I was struck by this quote by my friend and Darling contributor Katherine Wolf from her newly released book Hope Heals:

I imagine most of us have fairly straightforward pictures in our heads about what our lives will look like and who we’ll become. When something happens that is not inside the four corners of that picture we view it as a detour and hope to get back on track as quickly as possible. So what happens when you take a detour and can’t ever get back to the original picture?

Like many of you, I have an Amazon Prime account. My heart seems to skip a beat when my doorbell rings, dropping off another brown box. I find satisfaction in my constant consumerism and perhaps you do, too, but I also experience frustration. As my condo and especially my closet get more cluttered, the more frustrated and anxious I become. I’ve discovered the satisfaction I get from buying shiny, new things is fleeting and oftentimes, disappointing.

So, this year, my new motto is consume less and create more. I’ve set a stricter budget, am writing a book, taking a painting class and yes, even bought a grown-up coloring book.

An obsession with the female form has existed for centuries across different cultures and geographic regions. An over-obsession with the female form without regard to personhood is self-objectification. Most of us are familiar with the idea of men seeing women as objects through behaviors such as catcalling or engaging in pornography, but what about women objectifying themselves, and even each other?

Two researchers define the matter as “regular exposure to objectifying experiences that socialize girls and women to engage in self-objectification, whereby they come to internalize this view of themselves as an object or collection of body parts” (Kroon & Perez).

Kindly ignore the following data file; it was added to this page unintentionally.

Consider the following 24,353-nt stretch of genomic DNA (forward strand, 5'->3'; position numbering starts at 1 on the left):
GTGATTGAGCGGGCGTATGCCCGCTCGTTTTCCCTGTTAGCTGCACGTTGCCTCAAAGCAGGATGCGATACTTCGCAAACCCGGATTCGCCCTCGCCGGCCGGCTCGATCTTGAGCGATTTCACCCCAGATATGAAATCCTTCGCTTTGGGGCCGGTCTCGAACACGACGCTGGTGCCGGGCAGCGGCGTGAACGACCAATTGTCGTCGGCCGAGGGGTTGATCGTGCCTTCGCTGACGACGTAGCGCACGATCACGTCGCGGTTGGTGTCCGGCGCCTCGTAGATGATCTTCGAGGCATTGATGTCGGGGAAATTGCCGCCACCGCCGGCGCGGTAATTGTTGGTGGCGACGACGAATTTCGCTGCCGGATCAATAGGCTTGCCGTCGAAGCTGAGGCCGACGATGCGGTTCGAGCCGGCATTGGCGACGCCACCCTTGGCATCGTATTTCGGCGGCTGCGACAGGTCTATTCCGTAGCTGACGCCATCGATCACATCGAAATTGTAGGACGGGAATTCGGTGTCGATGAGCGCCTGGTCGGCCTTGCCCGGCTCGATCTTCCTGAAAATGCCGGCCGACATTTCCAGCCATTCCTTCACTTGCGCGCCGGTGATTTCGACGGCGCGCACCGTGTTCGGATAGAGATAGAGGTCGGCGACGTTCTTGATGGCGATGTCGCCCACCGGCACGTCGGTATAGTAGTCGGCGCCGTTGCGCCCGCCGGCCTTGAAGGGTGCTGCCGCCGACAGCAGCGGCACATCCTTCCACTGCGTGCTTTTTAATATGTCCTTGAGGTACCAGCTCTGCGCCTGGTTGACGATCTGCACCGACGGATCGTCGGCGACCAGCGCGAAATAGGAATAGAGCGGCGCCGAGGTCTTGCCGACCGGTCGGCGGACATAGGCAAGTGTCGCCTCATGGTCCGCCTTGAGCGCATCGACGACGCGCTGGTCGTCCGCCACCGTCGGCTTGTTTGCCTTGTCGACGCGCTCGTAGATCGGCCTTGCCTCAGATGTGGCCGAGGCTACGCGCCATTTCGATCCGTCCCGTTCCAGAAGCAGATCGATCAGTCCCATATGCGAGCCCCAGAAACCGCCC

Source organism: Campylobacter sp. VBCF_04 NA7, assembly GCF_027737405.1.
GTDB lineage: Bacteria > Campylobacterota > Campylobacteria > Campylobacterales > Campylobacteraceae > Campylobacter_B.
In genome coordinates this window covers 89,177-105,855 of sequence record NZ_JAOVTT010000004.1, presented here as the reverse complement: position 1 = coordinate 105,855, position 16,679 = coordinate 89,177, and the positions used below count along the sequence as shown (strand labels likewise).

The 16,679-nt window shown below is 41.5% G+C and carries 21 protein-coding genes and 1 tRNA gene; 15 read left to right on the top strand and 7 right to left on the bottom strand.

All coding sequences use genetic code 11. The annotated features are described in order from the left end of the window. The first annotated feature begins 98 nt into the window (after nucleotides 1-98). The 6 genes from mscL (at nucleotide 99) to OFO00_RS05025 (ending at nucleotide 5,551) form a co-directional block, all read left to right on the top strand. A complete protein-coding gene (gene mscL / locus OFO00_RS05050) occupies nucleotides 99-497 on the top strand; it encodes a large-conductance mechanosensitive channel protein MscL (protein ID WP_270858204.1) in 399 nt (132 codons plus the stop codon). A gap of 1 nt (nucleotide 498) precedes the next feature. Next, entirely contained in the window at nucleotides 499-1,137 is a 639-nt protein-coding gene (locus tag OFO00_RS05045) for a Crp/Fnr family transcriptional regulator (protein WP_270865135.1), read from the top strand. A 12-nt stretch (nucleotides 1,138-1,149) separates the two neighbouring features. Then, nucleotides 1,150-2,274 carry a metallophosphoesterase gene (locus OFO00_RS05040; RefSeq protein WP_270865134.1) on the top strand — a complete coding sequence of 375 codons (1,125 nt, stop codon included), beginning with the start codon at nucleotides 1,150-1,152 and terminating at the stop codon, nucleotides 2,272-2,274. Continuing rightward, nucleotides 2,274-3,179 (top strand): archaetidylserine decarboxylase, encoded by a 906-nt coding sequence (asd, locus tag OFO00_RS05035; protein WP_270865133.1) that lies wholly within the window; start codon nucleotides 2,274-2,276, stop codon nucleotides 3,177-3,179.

In short, self-objectification is thinking of oneself as an object first and a person second.

Haunted and heartbroken, I cried for an hour after reading Kate Fagan’s article “Split Image,” which revisits the life and death of Madison Holleran, a nineteen-year-old collegiate athlete who committed suicide. Her story was eerily similar to my own as an eighteen year old battling severe depression; I wanted to end my life. On the outside and on social media, Madison’s life looked near perfect.

Similarly, to onlookers I had everything going for me, but inside I was coming apart at the seams. I tried hard to make myself feel happy, to make myself feel worthy. Next to my white nightstand sat my stack of self-help books including, “The Seven Habits of Highly Effective Teens,” “The Power of Positive Thinking”, and my journal, where I purged my deepest thoughts and listed my big, lofty goals daily: to lose ten pounds, become a model, to get a full-ride scholarship for soccer.

Yet, shortly after I graduated sum cum lade from high school, I came undone. I cracked under the pressure to be perfect. Deep-seeded insecurity, stress, perfectionism, and grave hormonal and physiological imbalances collided, shattering my picture-perfect world into bits of broken pieces.

We all know that romantic relationships can come to end, but what about friendships? As we grow older and more distant from friends we used to hold dear, is it possible to end friendships in a healthy way? Life transitions such as moves, school, career changes, new relationships, and shifts in personal values and world-views are just a few of the things that can drive a wedge between friends.

All of these shifts are natural and even to be expected, however, knowing when we should fight to preserve a friendship and when it might be best to part ways can be difficult.

Here are some tips to help you navigate the ever-changing dynamics of friendships: